Issue: Whether evidence of probation supervision was relevant to future dangerousness, and therefore should have been admitted into evidence.
¶41 … (T)he plain language of Wis. Stat. § 980.01(7) makes the existence of a mental disorder—not any extrinsic factors—the first step in determining dangerousness and the substantial probability of the person engaging in future acts of sexual violence. Therefore, we affirm the decision of the court of appeals, upholding the circuit court’s exclusion of the conditions of Mark’s probation supervision from his chapter 980 trial because, under the terms of § 980.01(7), such evidence was irrelevant in determining whether he was a “sexually violent person.”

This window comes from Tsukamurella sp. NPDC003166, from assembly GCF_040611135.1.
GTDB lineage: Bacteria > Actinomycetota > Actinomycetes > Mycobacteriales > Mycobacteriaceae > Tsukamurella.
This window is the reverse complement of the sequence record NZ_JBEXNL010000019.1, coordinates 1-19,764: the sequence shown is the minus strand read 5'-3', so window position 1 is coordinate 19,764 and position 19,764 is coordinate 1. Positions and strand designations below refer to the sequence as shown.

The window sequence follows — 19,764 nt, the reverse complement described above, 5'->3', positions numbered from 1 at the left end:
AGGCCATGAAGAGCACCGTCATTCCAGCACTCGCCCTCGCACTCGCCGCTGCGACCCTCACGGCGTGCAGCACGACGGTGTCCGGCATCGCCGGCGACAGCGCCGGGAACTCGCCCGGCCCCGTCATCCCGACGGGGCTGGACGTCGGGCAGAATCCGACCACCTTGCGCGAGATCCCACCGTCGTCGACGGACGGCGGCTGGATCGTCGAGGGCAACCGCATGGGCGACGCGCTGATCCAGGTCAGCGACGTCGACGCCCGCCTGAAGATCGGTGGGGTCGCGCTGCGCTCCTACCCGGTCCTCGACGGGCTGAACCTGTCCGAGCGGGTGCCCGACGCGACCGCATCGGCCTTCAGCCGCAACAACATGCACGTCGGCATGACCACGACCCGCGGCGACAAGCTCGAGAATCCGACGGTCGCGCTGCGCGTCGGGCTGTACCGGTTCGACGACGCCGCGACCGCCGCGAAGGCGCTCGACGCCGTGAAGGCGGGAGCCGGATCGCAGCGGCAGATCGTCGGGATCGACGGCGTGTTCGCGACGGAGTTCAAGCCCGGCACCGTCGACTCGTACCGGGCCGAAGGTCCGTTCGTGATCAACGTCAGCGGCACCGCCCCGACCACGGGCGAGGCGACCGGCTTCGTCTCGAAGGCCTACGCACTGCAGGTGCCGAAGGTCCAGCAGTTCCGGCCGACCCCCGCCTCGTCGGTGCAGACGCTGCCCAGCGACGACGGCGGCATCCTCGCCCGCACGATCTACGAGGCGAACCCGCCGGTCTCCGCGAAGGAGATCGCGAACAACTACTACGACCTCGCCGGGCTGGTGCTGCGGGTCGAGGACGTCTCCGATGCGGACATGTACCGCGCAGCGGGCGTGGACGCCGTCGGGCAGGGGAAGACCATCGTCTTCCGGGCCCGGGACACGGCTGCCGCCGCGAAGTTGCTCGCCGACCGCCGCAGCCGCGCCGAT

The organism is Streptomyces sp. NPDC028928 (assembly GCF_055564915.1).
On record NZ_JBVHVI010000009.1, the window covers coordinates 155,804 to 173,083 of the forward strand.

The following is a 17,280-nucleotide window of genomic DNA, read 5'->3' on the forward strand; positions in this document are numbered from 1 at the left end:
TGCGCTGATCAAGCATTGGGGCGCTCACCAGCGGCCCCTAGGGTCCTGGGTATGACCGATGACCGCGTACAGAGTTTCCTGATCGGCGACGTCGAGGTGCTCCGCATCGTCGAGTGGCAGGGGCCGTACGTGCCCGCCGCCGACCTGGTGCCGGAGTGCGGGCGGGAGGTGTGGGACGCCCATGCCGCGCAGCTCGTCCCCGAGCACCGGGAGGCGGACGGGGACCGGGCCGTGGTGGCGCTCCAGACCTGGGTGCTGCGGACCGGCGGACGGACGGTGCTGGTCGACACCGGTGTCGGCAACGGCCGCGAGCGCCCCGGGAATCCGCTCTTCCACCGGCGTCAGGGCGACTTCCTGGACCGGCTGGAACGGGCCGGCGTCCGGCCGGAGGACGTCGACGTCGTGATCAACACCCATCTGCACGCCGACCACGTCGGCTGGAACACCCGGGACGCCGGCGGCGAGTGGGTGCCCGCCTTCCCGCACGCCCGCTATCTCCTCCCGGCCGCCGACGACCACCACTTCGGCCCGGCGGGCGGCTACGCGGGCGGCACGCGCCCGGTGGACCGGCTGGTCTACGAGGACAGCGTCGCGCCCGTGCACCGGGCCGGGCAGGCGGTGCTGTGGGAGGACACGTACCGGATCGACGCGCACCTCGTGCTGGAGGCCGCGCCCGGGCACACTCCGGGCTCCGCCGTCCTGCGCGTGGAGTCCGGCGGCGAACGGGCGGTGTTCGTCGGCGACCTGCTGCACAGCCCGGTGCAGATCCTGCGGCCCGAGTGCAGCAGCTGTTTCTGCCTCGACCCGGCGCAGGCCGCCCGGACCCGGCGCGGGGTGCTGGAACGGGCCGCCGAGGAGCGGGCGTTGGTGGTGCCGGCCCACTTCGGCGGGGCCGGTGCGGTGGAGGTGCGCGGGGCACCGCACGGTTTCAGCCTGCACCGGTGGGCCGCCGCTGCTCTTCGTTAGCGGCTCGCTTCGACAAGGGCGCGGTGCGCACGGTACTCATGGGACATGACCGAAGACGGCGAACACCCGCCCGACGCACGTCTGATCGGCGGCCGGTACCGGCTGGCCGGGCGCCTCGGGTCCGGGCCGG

The court thus adopts both State v. Lombard (Lombard II), 2004 WI App 52 (upholding trial court’s refusal to answer jury’s question whether Lombard would remain under supervision even if on finding not sexually violent because irrelevant to whether he was sexually violent person), and State v. Thiel, 2004 WI App 140 (recommendation of supervised release, on post-commitment petition, not relevant to “black-and-white determination” of whether will commit acts of sexual violence). The effect is also to adopt the court of appeals holding in this case, 2005 WI App 62, ¶47, “that evidence that a ch. 980 respondent will be on probation or parole if not adjudicated and committed as a sexually violent person is not relevant to the determination whether the respondent is a sexually violent person as defined in Wis. Stat. § 980.01(7); nor are the rules of any such probation or parole relevant to that determination.”